Hirsch Brings History, Passion, Most Decently
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Hirsch Brings History, Passion, Most Decently

“Indecent,” appearing from March 4-29 at the downtown Theatrical Outfit, tells the story of a kiss between two female actors that led to the arrest of an entire cast for obscenity.

After 35 years with the Atlanta newspapers, Marcia currently serves as Retail VP for the Buckhead Business Association, where she delivers news and trends (laced with a little gossip).

Photo by Casey Gardner Photography // “Indecent” cast front row: Clayton Landey, Stephanie Friedman, Christina Leidel. Row 2: Andrew Benator, Mira Hirsch (director), Pamela Gold. Row 3: Brian Kurlander, Brandon Michael Mayes.
Photo by Casey Gardner Photography // “Indecent” cast front row: Clayton Landey, Stephanie Friedman, Christina Leidel. Row 2: Andrew Benator, Mira Hirsch (director), Pamela Gold. Row 3: Brian Kurlander, Brandon Michael Mayes.

Inspired by the 1923 Broadway debut of “God of Vengeance” by Jewish playwright Sholem Asch, “Indecent” tells the story of a kiss between two female actors (one playing a prostitute, one a brothel owner’s daughter) that led to the arrest of an entire cast for obscenity. With vivid theatricality underscored by a live Klezmer musical ensemble, seven actors portray more than 40 roles in this fascinating exploration of faith, sexuality, and art appearing from March 4-29 at the downtown Theatrical Outfit.

Five of the seven actors are Jewish in addition to the violinist/musical director, the understudy/sound designer, and beloved director Mira Hirsch.

From the Director

Veteran hometown Hirsch relates it best and most personally:
“I’ve been interested in directing ‘Indecent’ since I first learned of it, as I have a connection with the material going back over 20 years. In 1998, as artistic director of Jewish Theatre of the South, I coordinated a co-production with 7 Stages of Sholem Asch’s ‘God of Vengeance,’ which is the play-within-a-play in ‘Indecent.’
“It was particularly noteworthy because not only was it a rare staging of the Yiddish classic, but it was directed by Obie Award-winning New York theater artist Joseph Chaikin, and featured Atlanta theater icons Frank Wittow and Del Hamilton in the lead roles.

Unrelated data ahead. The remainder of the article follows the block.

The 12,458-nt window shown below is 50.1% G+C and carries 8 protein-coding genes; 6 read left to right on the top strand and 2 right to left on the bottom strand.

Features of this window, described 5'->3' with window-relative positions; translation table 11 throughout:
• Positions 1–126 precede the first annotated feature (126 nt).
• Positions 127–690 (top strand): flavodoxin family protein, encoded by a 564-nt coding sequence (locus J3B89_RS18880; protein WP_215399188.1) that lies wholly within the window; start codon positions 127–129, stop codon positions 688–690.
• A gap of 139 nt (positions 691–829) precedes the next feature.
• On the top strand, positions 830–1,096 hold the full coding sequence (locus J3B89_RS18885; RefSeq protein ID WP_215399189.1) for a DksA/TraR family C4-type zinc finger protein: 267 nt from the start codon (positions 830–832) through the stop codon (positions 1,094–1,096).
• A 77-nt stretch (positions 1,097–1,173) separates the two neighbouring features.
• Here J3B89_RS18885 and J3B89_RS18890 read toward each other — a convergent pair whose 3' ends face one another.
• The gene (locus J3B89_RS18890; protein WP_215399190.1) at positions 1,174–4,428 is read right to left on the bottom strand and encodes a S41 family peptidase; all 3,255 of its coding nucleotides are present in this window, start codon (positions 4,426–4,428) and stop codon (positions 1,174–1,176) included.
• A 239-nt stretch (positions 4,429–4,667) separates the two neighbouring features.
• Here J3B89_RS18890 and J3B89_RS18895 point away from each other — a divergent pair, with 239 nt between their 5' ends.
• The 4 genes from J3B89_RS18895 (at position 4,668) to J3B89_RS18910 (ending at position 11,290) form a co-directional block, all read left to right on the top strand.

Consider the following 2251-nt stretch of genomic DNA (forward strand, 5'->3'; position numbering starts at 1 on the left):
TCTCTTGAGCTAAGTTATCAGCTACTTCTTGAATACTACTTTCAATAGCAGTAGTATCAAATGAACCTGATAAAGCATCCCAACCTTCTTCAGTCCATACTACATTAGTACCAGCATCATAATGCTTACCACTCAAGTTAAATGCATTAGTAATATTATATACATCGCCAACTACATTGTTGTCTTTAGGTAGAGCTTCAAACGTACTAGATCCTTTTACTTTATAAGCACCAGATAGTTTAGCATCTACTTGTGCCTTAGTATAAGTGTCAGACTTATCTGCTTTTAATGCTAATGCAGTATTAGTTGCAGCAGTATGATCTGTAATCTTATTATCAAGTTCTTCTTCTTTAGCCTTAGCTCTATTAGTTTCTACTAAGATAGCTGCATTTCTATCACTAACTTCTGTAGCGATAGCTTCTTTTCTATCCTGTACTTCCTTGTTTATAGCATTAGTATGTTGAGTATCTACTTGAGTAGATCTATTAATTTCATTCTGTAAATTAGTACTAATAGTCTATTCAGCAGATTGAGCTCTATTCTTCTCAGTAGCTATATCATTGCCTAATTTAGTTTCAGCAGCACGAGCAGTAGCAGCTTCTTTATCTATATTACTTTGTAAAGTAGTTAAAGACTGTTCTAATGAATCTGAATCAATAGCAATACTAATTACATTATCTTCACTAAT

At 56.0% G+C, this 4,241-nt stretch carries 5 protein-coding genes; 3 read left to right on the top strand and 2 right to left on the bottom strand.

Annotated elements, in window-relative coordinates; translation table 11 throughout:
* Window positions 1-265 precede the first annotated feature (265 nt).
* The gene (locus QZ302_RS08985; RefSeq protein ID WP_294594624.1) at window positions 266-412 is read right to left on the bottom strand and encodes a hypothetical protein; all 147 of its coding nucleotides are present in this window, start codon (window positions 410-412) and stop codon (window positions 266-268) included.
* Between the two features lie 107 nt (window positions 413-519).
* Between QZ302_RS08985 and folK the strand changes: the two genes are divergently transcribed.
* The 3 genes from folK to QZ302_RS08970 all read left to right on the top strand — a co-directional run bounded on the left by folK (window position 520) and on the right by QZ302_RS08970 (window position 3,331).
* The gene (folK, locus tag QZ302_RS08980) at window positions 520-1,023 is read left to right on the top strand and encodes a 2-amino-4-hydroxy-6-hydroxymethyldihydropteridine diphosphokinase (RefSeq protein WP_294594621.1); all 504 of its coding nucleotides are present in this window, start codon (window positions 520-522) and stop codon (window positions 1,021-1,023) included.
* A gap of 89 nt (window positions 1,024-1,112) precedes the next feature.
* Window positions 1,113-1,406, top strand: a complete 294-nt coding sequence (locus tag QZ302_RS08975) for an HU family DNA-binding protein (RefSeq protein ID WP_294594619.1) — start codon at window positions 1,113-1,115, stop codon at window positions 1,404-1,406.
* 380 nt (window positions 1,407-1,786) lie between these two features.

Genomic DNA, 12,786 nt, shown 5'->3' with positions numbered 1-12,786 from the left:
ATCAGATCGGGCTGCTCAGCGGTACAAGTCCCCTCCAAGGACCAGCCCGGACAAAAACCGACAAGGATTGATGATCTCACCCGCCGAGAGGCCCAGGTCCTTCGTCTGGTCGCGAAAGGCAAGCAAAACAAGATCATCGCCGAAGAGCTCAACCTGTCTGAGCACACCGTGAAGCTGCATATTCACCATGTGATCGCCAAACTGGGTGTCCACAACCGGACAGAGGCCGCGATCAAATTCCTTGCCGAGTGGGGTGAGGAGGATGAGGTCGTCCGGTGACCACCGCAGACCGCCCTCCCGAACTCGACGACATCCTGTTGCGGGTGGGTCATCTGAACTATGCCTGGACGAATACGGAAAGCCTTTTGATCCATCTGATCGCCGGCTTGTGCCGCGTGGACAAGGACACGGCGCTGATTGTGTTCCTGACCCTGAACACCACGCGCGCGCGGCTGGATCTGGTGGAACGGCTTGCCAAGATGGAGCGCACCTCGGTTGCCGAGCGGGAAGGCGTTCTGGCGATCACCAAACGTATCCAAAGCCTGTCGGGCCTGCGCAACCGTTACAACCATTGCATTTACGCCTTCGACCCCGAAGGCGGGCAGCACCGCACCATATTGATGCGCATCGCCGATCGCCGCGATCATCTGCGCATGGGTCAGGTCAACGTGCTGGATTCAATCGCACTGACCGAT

“A few interesting things happened during that rehearsal process that further connect me to ‘Indecent.’ We were visited by three graduate students from Yale Drama School, one of whom was working on her graduate thesis entitled ‘The People vs. God of Vengeance.’ That young woman turned out to be Rebecca Taichman, whose thesis project later became ‘Indecent’ when she turned it over to playwright Paula Vogel. And, in a case of life imitating art, our production was almost shut down before it ever opened when a member of the AJCC’s board of trustees demanded that the JCC pull the plug on the production, as he felt it could do great harm to Atlanta’s Jewish community through its portrayal of a Jewish

Photo by Casey Gardner Photography // Atlanta native Andrew Benator plays the stage manager in “Indecent.”

brothel owner. ‘A shande for the goyim,’ as the Yiddish expression goes. The show went on without incident. But the experience definitely left me feeling deeply connected to my historic counterparts depicted in ‘Indecent.’

“‘Indecent’ will be very interesting to our Jewish community, as it encapsulates 50 years of Jewish history – from immigration, to making it in America, to the Holocaust, and to McCarthyism. It’s a love letter to Yiddish, to Jewish culture and to the theater. It is a brave and audacious play in a time when we need bravery and audaciousness. I’m so proud to be working on it and can’t wait to share it with Atlanta audiences.”

The Actors

Andrew Benator grew up in Atlanta and attended Congregation Or VeShalom, where his grandparents were founding members. Playing the stage manager in “Indecent,” his character sees the entire progression of the play-within-the-play from first public reading through to Broadway, falling in love with theater, and changing the direction of his life for it.

“Working with director Mira Hirsch brings me full circle in my journey through Atlanta theater. My first show in Atlanta was ‘Brooklyn Boy’ at Jewish Theatre of the South, where Mira was the founding artistic director. More recently, I played Sam, the pickle man in ‘Crossing Delancey’ at the Alliance Theatre.

“Indecent” is at Theatrical Outfitfrom March 4-29, inspired by the 1923 “God of Vengeance” by Sholem Asch.

Brian Kurlander discovered acting after a stint in All American Wrestling competing for the U.S. One of his past fabulous Atlanta roles was in “My Name Is Asher Lev.” He plays multiple roles in “Indecent:” two elders in the middle segment. “This play is so beautiful for the Jewish community and the community at large in speaking to today’s anti-Semitism. The play is also disturbing since retribution is taken against innocent people. Sometimes we don’t want to face reality and only deal with the perceptions of ourselves.

“The play is a wonderful ensemble piece and uses Yiddish, French, Spanish and Chinese. It is hysterically funny and astoundingly poignant,” said Kurlander.

Tickets range from $15 to $50. Order early for the best prices at theatricaloutfit.org or 678-528-1500. Theatrical Outfit is located in the heart of downtown Atlanta at 84 Luckie St NW. For best parking, use the LAZ Parking garage (100 Luckie St. NW) next to the theater and purchase a parking voucher in the lobby.

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